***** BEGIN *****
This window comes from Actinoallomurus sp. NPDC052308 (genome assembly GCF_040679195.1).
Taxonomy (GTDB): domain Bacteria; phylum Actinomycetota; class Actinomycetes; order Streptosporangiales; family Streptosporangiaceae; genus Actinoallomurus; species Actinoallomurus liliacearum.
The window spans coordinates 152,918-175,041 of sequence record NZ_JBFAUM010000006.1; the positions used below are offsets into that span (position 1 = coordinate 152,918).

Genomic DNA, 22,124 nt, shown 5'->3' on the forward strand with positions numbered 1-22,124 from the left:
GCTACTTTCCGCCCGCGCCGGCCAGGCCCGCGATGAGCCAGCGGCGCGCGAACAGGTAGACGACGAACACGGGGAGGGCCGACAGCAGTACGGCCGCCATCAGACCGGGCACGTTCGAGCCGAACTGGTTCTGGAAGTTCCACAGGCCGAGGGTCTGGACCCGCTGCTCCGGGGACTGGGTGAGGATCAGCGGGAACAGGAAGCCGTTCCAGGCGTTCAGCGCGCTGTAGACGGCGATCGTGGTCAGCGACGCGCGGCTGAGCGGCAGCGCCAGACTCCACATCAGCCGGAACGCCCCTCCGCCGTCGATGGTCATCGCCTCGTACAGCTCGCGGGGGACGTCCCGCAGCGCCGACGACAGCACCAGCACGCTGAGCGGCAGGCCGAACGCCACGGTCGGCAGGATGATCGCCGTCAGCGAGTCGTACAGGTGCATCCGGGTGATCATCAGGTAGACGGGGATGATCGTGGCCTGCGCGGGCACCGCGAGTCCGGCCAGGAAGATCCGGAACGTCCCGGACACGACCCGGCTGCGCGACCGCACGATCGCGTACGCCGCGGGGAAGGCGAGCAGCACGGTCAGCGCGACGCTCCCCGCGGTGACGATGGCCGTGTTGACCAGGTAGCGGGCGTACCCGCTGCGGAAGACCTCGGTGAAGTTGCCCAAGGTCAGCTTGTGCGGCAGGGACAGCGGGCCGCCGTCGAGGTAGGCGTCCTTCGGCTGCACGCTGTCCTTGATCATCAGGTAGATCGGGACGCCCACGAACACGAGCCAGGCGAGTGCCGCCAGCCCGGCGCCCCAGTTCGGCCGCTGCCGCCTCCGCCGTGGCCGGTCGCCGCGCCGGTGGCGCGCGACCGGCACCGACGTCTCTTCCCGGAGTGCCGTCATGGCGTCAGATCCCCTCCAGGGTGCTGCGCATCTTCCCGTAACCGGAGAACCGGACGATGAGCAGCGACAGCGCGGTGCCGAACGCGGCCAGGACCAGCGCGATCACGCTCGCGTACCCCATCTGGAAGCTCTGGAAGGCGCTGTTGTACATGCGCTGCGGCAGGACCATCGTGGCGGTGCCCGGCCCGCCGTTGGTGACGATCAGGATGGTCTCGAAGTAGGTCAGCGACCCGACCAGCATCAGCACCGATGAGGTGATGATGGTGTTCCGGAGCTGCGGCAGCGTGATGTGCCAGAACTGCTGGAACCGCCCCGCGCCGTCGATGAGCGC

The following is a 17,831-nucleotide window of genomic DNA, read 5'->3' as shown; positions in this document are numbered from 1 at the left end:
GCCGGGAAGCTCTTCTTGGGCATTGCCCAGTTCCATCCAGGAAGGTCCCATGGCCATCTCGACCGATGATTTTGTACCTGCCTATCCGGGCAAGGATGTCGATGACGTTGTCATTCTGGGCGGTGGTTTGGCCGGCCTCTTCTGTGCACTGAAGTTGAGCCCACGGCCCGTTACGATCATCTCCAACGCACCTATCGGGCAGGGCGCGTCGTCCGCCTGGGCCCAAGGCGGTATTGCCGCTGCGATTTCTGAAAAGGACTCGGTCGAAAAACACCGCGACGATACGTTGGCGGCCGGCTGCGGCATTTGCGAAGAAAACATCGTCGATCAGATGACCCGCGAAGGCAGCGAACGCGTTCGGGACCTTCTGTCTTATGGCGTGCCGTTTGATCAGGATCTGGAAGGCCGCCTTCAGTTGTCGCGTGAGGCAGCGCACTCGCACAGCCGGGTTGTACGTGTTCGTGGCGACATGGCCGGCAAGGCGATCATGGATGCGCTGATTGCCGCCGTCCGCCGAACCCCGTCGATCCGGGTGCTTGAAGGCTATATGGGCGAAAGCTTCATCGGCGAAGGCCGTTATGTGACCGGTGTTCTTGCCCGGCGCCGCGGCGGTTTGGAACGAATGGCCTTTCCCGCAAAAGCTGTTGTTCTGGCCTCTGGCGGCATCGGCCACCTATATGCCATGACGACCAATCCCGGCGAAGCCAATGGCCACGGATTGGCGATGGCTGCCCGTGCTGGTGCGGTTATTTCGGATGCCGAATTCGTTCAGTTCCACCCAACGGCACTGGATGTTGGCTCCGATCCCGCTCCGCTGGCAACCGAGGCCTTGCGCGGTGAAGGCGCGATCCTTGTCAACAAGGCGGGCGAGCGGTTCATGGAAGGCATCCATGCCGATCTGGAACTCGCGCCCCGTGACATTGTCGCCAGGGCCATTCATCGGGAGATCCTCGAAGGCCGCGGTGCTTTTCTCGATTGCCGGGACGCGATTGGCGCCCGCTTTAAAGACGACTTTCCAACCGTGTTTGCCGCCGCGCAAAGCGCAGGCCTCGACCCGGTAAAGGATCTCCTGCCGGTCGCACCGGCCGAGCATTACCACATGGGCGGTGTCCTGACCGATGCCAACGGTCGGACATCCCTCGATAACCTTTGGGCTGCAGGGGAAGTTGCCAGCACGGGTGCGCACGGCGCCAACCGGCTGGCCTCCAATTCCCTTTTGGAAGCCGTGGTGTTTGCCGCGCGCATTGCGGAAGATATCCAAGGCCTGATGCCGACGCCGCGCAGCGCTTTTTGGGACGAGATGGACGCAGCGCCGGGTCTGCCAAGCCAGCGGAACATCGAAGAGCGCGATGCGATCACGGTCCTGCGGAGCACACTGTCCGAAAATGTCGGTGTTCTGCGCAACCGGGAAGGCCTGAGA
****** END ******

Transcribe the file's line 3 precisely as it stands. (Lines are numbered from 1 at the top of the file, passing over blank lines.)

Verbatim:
The window spans coordinates 152,918-175,041 of sequence record NZ_JBFAUM010000006.1; the positions used below are offsets into that span (position 1 = coordinate 152,918).